Now there is a new kind of mile marker out there which is mentioned in the Manual of Uniform Traffic Control Devices, commonly called the MUTCD. The MUTCD, which is published by the United States Department of Transportation’s Federal Highway Administration (FHWA), is the Bible of all traffic signs, signals and pavement markings used by all 50 states, including the folks at the Florida Department of Transportation, as well as our cities’ and counties’ public works departments. Here is a description of the new mile marker signage you may have been seeing on Interstate 75 northbound in Tampa:
The new mile marker sign is elongated vertically, just like the old mile marker sign. The top of the sign contains the cardinal direction that you are headed, which makes it easy for you the motorist to find out which way you are going.
Next, a graphic of the highway shield is shown which reinforces the route you are on. No need to worry which highway you are traveling, especially when you are out in the country and the exits are further apart.
Below the highway shield is the word “Mile”, which is just like the old style mile marker sign.
Right under the word “Mile” is the mile marker number, which is read horizontally rather than vertically. If the mile marker contains a .5 number (such as 235.5) the .5 is shown right underneath the mile marker number.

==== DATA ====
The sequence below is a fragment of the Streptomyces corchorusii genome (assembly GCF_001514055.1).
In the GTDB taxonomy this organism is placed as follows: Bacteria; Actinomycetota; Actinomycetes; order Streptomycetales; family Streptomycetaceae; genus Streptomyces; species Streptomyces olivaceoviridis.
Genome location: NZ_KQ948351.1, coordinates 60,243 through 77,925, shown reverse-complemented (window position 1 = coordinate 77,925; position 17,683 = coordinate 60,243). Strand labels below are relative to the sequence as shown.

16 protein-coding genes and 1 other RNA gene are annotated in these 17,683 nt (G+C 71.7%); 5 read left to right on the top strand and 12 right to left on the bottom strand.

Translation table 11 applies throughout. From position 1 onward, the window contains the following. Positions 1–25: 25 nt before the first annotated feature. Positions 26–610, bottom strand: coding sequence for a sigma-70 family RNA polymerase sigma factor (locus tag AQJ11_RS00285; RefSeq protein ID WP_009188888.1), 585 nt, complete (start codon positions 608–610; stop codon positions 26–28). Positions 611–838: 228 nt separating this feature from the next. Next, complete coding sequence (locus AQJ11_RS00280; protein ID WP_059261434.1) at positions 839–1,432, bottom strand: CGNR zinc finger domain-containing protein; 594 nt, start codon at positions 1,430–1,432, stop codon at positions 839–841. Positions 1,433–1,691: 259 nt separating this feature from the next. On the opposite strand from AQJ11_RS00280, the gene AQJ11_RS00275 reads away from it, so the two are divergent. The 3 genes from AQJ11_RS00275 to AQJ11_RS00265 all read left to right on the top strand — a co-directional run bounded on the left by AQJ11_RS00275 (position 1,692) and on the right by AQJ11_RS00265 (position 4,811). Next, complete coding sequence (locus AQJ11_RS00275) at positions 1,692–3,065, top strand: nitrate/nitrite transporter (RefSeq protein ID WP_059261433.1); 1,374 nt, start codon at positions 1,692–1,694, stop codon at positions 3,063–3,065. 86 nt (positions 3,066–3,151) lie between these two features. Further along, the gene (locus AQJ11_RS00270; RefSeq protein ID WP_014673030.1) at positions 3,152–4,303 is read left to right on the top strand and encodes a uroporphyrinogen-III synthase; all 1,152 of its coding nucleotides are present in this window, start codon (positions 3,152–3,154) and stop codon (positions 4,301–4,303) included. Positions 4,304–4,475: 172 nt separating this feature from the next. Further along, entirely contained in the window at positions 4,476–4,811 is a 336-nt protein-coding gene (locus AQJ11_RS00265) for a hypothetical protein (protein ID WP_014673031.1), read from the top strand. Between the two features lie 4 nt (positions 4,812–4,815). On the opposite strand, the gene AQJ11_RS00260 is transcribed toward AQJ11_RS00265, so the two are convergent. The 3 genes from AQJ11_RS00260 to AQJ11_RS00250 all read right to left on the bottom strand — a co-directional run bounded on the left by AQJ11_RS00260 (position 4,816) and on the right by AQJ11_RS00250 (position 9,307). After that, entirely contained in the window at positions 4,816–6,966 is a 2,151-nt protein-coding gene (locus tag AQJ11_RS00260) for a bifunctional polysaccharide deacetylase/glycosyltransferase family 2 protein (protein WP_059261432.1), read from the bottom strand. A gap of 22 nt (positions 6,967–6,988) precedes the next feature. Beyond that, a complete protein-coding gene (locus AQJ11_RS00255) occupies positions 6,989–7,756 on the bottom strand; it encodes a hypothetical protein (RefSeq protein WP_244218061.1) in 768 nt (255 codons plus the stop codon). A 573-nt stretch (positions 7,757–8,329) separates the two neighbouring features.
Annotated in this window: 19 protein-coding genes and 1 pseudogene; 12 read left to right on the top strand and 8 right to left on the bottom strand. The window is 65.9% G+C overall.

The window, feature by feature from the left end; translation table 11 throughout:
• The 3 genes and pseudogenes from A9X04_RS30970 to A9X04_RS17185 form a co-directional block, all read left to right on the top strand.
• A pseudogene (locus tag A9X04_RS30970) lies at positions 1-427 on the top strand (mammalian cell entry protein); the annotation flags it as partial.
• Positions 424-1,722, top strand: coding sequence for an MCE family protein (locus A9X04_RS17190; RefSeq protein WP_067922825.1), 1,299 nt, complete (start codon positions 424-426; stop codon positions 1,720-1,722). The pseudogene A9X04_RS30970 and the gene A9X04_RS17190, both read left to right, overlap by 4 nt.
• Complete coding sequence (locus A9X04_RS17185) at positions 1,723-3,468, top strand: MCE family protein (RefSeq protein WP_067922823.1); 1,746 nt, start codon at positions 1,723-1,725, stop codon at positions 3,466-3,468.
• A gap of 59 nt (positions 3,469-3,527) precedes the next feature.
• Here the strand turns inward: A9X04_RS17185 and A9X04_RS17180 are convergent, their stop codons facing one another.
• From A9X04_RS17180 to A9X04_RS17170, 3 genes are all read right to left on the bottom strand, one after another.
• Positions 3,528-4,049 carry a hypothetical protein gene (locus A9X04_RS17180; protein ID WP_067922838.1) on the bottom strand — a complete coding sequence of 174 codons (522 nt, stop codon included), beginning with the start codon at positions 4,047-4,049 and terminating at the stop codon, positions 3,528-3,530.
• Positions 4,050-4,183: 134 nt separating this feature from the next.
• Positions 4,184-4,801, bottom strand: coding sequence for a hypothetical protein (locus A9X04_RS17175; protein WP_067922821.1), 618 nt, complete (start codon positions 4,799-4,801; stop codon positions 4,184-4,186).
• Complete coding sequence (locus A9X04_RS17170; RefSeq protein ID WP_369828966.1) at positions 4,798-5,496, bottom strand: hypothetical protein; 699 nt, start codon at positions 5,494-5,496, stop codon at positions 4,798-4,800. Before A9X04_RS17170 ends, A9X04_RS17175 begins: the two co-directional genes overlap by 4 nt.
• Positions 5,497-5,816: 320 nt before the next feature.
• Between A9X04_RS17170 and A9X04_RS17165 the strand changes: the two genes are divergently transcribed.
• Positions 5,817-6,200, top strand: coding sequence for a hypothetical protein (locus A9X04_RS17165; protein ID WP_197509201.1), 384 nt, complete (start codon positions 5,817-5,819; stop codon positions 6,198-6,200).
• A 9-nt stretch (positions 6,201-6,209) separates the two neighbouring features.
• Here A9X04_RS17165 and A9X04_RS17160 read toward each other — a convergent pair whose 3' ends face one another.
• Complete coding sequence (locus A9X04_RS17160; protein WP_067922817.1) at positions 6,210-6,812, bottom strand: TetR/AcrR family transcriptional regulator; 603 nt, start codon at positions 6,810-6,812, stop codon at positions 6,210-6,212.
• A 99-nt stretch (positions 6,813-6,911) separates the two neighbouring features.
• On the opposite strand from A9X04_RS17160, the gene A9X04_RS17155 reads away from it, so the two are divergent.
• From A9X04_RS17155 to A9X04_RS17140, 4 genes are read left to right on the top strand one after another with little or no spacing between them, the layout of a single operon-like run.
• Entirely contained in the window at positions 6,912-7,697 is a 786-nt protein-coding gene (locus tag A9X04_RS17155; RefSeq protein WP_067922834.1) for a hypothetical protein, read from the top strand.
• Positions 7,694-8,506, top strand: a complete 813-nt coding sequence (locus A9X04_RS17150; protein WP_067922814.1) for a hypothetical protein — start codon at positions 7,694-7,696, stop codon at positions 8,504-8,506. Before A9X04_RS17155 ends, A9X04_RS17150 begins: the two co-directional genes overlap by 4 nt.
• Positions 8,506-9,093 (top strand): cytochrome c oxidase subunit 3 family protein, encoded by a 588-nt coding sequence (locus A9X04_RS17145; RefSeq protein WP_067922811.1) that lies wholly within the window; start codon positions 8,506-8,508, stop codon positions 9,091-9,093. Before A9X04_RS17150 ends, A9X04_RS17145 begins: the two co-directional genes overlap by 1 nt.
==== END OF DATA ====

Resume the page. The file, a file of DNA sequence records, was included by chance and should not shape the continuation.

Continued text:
Now here is a picture of what the new mile marker sign looks like:
The primary purpose of mile marker signage is to enable public safety services such as fire, police and EMS to locate you on an interstate highway in case you need their services. You can also use the mile marker signage to calculate the distance you have traveled from Point A to Point B. Interstate highways are not the only highways that have mile marker signage; if you have the occasion to travel US 1 in the Florida Keys you will notice that everything down there is based on the mile marker that goes back to the railroad days.
The standard for mile markers is to begin at the southernmost or westernmost terminus of a highway, usually at the beginning of a highway or at the state line boundary. As an example with Interstate 75 in Florida, it begins at its southernmost terminus (which is also its national southernmost terminus) at FL 826 in Miami. The mile markers increase as you go north on Interstate 75 throughout the entire state of Florida until you get past Mile Marker 472. There you have crossed the border into the state of Georgia and the mile marker resets at zero again.
So, there you have it as to an explanation of the funny looking new mile markers you may have seen on northbound Interstate 75 in Tampa. I think the new mile marker signage is easier to read and interpret as well as getting you on the right track.